But the compilers of the Su Wen from its heterogeneous and contradictory sources did not erase internal discrepancies and conceptual breaks. They did not have a Han Constantine when they most needed him. Unlike the Su Wen, its contemporary companion Nan Ching had a single author, a constant structure, and is without internal contradictions. The Su Wen is full of as-well-as contradictions; completely opposite notions coexisting even in the same chapter. Unschuld is too intellectually rigorous and innocent of scheming to rework history for our occidental convenience, and the Su Wen that he delivers is presented unadorned – birthmarks, deformities, and all. This wasn't what I was waiting for. I wanted to be reassured that Wood is Liver and Fire is red and instead, I was told that sometimes Metal is Liver and that Heart corresponds to sweet and the center.
I have recovered from my difficulties and now, while I find the Nan Ching more professionally satisfying when I'm looking for inspiration or clarification, I find the Su Wen more academically stimulating. I have accommodated to not receiving my Bible stories, and have accepted this volume as a modern commentary on the Chinese classic, just as its title announces. It is not the complete 350 sections of the Nei Jing Su Wen Ling Shu. (That is coming as Unschuld's next UC Press publication, in 3 thick volumes, prepared in collaboration with Hermann Tessenow.) It is 6 rationally-ordered sections in Unschuld's words using examples from the full translation to illustrate his message. The writing is clear, articulate, and mercilessly precise. His style is scholarly and intellectually compelling, yet it reads surprisingly easily. The short first 2 sections address the bibliographic history and meaning of the title. The second 2 sections review early Su Wen commentaries and the sources of the traditional material.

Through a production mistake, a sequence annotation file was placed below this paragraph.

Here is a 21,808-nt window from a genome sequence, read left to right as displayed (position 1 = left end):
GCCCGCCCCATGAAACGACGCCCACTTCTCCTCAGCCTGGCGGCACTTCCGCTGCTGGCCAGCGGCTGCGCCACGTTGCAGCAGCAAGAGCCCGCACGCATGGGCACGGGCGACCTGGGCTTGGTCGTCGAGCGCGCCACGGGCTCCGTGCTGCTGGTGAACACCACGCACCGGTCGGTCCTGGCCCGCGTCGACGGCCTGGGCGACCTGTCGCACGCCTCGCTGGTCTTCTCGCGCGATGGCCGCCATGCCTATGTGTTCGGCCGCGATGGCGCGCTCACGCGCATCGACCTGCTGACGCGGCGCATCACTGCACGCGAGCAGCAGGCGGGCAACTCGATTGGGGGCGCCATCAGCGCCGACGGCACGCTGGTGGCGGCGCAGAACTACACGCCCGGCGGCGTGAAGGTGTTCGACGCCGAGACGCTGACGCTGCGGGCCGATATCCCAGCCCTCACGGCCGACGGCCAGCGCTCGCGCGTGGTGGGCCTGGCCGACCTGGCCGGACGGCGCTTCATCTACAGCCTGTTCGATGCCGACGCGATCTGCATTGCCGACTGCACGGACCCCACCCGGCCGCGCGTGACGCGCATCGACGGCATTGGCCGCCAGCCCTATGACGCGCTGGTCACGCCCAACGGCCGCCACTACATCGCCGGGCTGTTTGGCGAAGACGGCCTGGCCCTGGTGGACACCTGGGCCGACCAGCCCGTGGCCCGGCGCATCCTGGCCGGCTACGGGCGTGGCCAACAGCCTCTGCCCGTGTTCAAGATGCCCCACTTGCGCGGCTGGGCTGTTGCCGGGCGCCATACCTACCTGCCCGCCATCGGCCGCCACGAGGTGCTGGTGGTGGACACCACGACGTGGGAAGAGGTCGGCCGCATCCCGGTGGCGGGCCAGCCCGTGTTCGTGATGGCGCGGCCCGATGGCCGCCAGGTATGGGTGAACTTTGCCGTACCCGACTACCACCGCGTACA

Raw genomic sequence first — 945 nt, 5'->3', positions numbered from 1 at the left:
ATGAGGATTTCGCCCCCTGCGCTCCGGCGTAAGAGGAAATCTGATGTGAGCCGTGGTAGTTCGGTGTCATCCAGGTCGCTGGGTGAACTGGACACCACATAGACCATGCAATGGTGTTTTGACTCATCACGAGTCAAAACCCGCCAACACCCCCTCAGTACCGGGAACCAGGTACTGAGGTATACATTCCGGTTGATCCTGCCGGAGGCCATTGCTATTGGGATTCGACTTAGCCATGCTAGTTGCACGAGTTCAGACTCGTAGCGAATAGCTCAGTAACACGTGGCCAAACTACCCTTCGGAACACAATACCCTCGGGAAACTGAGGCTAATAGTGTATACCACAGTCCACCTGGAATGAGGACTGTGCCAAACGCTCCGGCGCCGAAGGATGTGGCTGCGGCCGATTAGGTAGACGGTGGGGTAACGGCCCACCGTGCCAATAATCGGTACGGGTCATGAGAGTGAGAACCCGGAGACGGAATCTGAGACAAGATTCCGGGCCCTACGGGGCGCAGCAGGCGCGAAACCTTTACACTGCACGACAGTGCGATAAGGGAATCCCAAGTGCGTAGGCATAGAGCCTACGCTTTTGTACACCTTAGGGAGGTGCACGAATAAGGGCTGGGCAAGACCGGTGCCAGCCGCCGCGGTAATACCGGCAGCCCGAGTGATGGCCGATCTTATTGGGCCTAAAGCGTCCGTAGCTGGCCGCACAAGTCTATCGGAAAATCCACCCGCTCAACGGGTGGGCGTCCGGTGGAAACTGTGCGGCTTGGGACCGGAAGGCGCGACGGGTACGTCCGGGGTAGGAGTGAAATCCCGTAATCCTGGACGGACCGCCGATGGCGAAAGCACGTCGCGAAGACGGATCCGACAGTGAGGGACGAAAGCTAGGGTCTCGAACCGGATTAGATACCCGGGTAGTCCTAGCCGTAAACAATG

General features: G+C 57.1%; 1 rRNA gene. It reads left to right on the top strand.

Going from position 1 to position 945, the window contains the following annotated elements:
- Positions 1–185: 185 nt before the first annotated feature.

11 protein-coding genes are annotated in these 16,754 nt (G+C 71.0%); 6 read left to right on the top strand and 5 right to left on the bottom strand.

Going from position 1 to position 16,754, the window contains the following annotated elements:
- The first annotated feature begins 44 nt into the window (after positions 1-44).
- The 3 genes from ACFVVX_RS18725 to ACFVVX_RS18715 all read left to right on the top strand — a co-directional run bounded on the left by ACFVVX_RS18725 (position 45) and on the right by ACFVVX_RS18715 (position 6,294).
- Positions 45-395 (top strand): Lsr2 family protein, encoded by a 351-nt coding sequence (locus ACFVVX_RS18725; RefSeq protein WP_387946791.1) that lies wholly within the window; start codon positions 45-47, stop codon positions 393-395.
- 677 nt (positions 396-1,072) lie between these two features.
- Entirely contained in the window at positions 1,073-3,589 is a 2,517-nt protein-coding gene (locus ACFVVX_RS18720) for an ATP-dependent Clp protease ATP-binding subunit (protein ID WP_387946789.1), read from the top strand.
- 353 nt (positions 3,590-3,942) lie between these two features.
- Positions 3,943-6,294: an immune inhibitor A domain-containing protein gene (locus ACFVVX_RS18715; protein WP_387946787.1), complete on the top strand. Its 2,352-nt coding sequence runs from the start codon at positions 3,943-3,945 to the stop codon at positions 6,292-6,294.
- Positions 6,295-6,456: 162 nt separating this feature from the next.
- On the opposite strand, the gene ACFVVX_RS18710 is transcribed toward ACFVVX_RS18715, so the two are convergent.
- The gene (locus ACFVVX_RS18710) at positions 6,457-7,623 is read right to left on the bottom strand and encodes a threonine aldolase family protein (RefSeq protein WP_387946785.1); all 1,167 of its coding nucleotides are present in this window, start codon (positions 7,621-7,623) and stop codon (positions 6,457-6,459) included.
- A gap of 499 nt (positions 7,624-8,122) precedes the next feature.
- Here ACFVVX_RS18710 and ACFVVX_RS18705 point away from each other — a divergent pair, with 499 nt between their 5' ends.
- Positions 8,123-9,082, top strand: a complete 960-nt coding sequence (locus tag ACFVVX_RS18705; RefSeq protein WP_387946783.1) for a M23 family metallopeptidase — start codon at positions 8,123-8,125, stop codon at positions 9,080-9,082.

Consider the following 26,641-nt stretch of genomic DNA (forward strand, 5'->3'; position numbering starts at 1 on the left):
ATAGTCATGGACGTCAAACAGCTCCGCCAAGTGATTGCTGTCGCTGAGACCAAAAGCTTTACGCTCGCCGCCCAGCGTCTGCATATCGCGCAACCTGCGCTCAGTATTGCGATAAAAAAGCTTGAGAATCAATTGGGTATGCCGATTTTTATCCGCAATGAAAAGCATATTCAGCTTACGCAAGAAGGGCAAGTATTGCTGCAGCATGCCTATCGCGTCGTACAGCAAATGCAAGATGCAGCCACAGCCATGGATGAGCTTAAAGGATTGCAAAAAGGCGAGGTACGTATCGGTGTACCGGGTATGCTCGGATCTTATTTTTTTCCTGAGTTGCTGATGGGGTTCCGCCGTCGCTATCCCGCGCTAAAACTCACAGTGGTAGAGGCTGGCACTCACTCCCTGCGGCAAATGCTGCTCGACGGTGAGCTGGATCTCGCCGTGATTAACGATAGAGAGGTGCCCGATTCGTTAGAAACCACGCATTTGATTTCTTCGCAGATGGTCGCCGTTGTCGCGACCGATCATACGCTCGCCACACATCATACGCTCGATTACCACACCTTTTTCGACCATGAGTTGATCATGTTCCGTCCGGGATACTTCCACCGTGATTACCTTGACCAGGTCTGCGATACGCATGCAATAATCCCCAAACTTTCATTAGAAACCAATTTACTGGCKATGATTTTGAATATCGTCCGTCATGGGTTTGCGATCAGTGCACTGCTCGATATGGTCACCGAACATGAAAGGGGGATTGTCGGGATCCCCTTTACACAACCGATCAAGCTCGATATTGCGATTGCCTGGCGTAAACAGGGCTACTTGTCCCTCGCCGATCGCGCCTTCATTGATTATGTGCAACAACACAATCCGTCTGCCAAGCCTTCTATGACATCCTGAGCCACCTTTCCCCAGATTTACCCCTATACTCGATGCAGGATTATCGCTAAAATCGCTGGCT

Of greatest interest to practitioners of acupuncture is Section V, the survey of the contents of the Su Wen. The divisions flow in comforting clinical familiarity: Yin-Yang, five-agents (another Unschuldian transmogrification), organs, production and circulation of blood and Qi, vessels, pathogenic agents, diseases, examination of the patient, and therapies. Each division contains the essence on its subject from the original text, and gives us enough material to be at ease that Unschuld's selections reflect the backbone of our acupuncture art. And, yes, it contains examples of the contradictions as well, enough to be reassured that the unresolved citations and questions from our training will remain unresolved.
So, is it worth it? Have we taken a step forward with this new book? My answer is emphatically yes. Unschuld's 21st-century commentary, Nature, Knowledge, Imagery In An Ancient Chinese Medical Text, not only parses digestible units of text and context of importance to our culture as acupuncturists, it recapitulates the author's prior theses and gives us an unexpurgated experience of Chinese culture and medical science. We are fortunate to have Paul Unschuld working with us in our era of exploration and integration, and I welcome this new synthesis of his monumental work as the historian of Chinese medicine.
Review previously published in Deutsche Zeitschrift fur Akupunktur, Vol 46, 2/2004. Reprinted with permission.
A Personal Acupuncture Handbook
By Jennifer Sobel, LAc
Acupuncture Books, Inc. (619-261-6165)
($44.95 + $5 shipping/handling)
Reviewed by Peter A. S. Johnstone, MD
I was fortunate enough to review A Personal Acupuncture Handbook. This spiral-bound book is appropriately sized for the desk or briefcase, but has plenty of white space that the acupuncturist may use to annotate his/her thoughts. Each acupoint is listed and diagrammed on the top half of its own page, and the bottom half is left blank. While this might seem wasteful, it creates a format that is easy to read and is very forgiving of our notes and comments in each case. Remember the "Gross Anatomy" texts where we tried to cram notes into the margins while working on the cadaver? This concept precludes such cramped and illegible results.
The book is not for the experienced practitioner who believes he/she knows all the points and their purposes all the time. But for the rest of us and especially for those learning our craft, it is a real find. (It is available from www.acupuncturebookstore.com.) This is an excellent gift for most active practitioners as well as for the acupuncturist who deals with some clinical scenarios infrequently.